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The Public Blogging of Pomosexuality, Homotextuality, Homophobiaphilia, and Drear Theory (aka Career Theory) [aka Gay4Pay]. We also read the Corner and OpJournal so the right buttock will be punished as well.
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I've never been able to watch a Danny Kaye movie for more than 20 minutes or so. I think it's the frantic comedian thing, I never find overwound comics funny. Robin Williams is the most famous example of a deeply unfunnny speedracer comic. But I think Dennis Leary is even deadlier. Jim Carrey pulls it off because he's capable of more than one speed, and his volume control works in both directions--it's got an 11 on it, but it's also got a 1.
You want funny, check out the clip they keep showing of General Wesley Clark bent over a New Hampshire restaurant patron. He informs her, as she shakes her head in agreement, then in a circle and then back and forth in a subliminal omigod, that the situation in Iraq is a mess (I can't find his exact quote in any online news story yet , it's something like "the wheels have come off the truck" or "the lug nuts have come off the wheels" or "this wheels on fire"), and that we're spending billions there we should be spending here. Easily the most intense random voter ambush I've ever seen.
Wes is frantic too, but it's all inside. He instinctively gets what the greatest performers understand. If you want to move the audience to tears, don't blubber yourself. You have to be seen choking back the tears, suppressing the emotion. If you want big laughs, don't always wear your arse on your sleeve. Let the hysteria reside within. The outwardly calm but inwardly panicked man gets the most truly felt laughs.
Let me expand further on the Jeff Jarvis point mentioned below, that newspapers should sometimes re-print clearly identified press releases. It not only serves the purpose of disseminating raw information, it can also save news organizations from putting their imprimatur on bogus stories promulgated by dishonest press releases. It doesn't serve the truth, or your own credibility, when you flesh out the skeletal remains of a rotting press release with some backgrounder phone calls that generate enough quotes to make the story your own. Some stories you just don't want to own.
Oh, say for example, Microsoft's micro-commitment to the truth in light-speed spinning the news it was shutting down MSN's costly chat portals as an act of corporate child saving. Most of the stories followed the same template. Repeat Microsoft's phony-ass premise, but then stumble on the truth with a couple calls, which truth doesn't seem to really penetrate the reporter's head, and finally circle back to a closing recapitulation of the b.s.
Here's how USA Today followed the mambo steps painted on the floor:
[The Busted Bed-spring Premise]
Child advocates Wednesday applauded a decision by Microsoft's MSN online service to crack down on its free chat rooms, calling unmonitored chat sites among the most hazardous places for kids on the Net. "There is no question but that chat rooms generally tend to be very dangerous places for children," says Ernie Allen, president of the National Center for Missing & Exploited Children.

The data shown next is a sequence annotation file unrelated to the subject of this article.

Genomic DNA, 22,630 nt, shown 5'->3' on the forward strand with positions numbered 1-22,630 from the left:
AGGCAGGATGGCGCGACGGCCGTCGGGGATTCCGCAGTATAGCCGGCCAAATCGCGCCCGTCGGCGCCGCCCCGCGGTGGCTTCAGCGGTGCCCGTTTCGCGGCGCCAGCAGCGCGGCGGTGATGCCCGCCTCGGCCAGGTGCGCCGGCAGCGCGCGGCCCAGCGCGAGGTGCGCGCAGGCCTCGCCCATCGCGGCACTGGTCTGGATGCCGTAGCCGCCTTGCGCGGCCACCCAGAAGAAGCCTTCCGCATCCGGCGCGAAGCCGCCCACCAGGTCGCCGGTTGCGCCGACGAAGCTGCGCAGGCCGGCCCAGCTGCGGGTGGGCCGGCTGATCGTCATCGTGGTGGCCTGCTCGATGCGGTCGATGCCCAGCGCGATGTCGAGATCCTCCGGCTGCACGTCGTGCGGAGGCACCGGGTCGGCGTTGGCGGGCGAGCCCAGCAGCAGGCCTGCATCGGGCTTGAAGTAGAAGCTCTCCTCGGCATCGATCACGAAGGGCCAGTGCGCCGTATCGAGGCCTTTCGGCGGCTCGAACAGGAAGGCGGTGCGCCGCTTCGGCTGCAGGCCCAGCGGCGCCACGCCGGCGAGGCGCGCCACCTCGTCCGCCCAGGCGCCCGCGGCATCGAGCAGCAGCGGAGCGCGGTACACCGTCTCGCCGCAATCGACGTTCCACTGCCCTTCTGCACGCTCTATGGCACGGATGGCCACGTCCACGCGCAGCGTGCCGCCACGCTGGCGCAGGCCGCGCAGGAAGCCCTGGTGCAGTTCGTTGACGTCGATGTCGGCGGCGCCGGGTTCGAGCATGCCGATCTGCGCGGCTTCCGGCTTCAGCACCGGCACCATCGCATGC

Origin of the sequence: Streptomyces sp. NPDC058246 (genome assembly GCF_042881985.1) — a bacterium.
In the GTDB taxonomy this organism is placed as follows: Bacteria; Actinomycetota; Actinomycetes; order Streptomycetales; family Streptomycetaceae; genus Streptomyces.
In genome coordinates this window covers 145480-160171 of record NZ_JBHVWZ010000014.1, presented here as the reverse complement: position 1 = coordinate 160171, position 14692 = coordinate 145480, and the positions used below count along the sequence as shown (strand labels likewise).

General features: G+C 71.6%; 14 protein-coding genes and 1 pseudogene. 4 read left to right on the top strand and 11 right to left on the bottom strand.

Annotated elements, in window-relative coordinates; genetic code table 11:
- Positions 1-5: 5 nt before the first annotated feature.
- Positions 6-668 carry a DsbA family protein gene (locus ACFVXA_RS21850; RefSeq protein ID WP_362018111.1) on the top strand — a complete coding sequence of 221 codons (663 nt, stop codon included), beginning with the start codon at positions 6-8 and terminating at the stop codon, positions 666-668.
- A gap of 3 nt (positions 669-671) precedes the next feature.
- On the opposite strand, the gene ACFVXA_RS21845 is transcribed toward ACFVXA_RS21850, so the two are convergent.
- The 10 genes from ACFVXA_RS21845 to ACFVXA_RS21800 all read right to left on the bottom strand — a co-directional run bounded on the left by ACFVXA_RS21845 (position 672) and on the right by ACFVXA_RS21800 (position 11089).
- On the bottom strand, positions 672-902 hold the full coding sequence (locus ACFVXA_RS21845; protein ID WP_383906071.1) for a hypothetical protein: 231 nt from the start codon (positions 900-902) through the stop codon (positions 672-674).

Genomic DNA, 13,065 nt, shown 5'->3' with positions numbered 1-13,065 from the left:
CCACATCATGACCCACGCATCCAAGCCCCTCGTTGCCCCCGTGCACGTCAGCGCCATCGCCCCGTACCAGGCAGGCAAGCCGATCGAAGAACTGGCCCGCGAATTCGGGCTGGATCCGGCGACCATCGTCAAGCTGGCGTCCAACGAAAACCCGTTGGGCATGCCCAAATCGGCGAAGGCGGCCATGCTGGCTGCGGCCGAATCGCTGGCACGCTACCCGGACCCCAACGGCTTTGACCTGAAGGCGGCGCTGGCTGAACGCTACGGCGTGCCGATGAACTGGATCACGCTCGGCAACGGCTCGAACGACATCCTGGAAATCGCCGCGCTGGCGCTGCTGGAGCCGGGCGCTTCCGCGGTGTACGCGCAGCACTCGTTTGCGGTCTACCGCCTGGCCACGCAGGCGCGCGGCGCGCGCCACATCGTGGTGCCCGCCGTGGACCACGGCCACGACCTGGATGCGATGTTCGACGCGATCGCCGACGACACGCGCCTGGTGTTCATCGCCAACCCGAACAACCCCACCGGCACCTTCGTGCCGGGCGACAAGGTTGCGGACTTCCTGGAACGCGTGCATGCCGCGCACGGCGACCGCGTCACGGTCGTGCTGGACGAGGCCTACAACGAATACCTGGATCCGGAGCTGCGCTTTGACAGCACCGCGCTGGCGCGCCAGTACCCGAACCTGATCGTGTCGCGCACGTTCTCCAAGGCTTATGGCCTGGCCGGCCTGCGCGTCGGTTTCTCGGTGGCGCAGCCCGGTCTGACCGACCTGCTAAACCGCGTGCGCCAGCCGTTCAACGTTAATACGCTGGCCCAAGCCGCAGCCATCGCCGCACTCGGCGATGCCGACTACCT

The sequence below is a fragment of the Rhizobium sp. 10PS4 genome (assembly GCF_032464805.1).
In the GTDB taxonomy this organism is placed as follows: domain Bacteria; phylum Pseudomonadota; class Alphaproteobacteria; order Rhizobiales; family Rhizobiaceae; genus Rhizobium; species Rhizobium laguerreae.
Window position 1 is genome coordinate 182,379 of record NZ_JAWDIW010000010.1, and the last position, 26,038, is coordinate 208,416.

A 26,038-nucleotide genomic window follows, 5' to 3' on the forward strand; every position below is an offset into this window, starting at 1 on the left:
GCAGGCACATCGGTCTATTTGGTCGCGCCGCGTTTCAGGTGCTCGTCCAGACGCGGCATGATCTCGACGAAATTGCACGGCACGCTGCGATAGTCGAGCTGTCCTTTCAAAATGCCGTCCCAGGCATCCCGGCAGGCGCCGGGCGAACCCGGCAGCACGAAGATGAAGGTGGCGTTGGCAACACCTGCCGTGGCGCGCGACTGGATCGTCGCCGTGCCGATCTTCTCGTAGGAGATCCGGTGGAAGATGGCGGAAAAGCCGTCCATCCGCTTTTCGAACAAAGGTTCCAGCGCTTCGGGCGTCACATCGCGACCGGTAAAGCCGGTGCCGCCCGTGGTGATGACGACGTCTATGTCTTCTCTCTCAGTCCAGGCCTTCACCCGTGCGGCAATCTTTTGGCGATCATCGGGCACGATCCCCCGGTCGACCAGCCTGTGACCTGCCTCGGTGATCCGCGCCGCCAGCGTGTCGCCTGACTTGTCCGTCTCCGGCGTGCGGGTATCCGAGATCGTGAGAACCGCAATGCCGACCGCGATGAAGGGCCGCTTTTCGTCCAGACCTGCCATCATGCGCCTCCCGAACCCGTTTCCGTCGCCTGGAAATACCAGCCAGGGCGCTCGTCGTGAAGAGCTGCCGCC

Responding to complaints about child predators, pornographers and spammers who prey on children, MSN said Tuesday that on Oct. 14, it will shut down chat in its online services in 28 countries in Europe, Latin America and Asia, and will allow only paying members to chat in the USA, Canada and Japan.
[The Accidental Truth]
...But it also should help push MSN, which has lost hundreds of millions of dollars, closer to profitability. Microsoft recently divulged that MSN lost $48 million in the quarter ended June 30, compared with $195 million in the previous year. Shedding support for free foreign chat rooms should further trim MSN's loss.
"Maintaining any kind of online service is expensive," says Rob Helm, tech analyst at research firm Directions on Microsoft. "Putting chat on paid status in the U.S, and turning it off elsewhere is a step toward making MSN profitable."
[Return to Oz]
Gurry said cost savings were "not a factor" in the move. "This really is all about looking at delivering the safest online experience for folks using our services." Gurry said chat on MSN has been declining in popularity, but she declined to provide specific numbers.
Funny how the word "folks" so often signals a bullshit landslide in progress.
Cost had nothing to do with it, simply "not a factor". But they're going to launch a re-formatted version of this pernicious abomination in the profitable markets, they only killed it for good in the rest of the world. I guess that child predation must be completely out of control in all those un-profitable markets, there's no hope of ever getting the 'philes under control in Europe, Latin America, and Asia (west of Japan). But some meagre ID rules will slay the wily beasts in the USA, Canada and Japan. Never underestimate Mastercard's magical powers, the Amex hex be upon you.
USA Today should just have printed a press release signed by Ms. Gurry. She gets paid to carry Microsoft's dirty water. Why would USA Today and (everyone else) volunteer to drink and swim in it? I could maybe understand that urge to submerge if the name on the masthead read USA Toady.
I just went toblogganing, sledding from one previously unvisited blog to another. Something I try not to do too much because it's a terrible time shredder. And humility inducer. Humility induction is inimical to blogging, it is much easier to keep blogging if you only read a select few of blogs regularly. The more widely you wander, the more awesome yet futile it all seems. There are too many interesting people writing, and some of them seem even to have appropriated a few of your own singular quirks and somehow hijacked your one in a trillion, alone-among-men P.O.V.
"Can't anything be mine, and mine alone?", you plead. The internet answers with a bored, "No."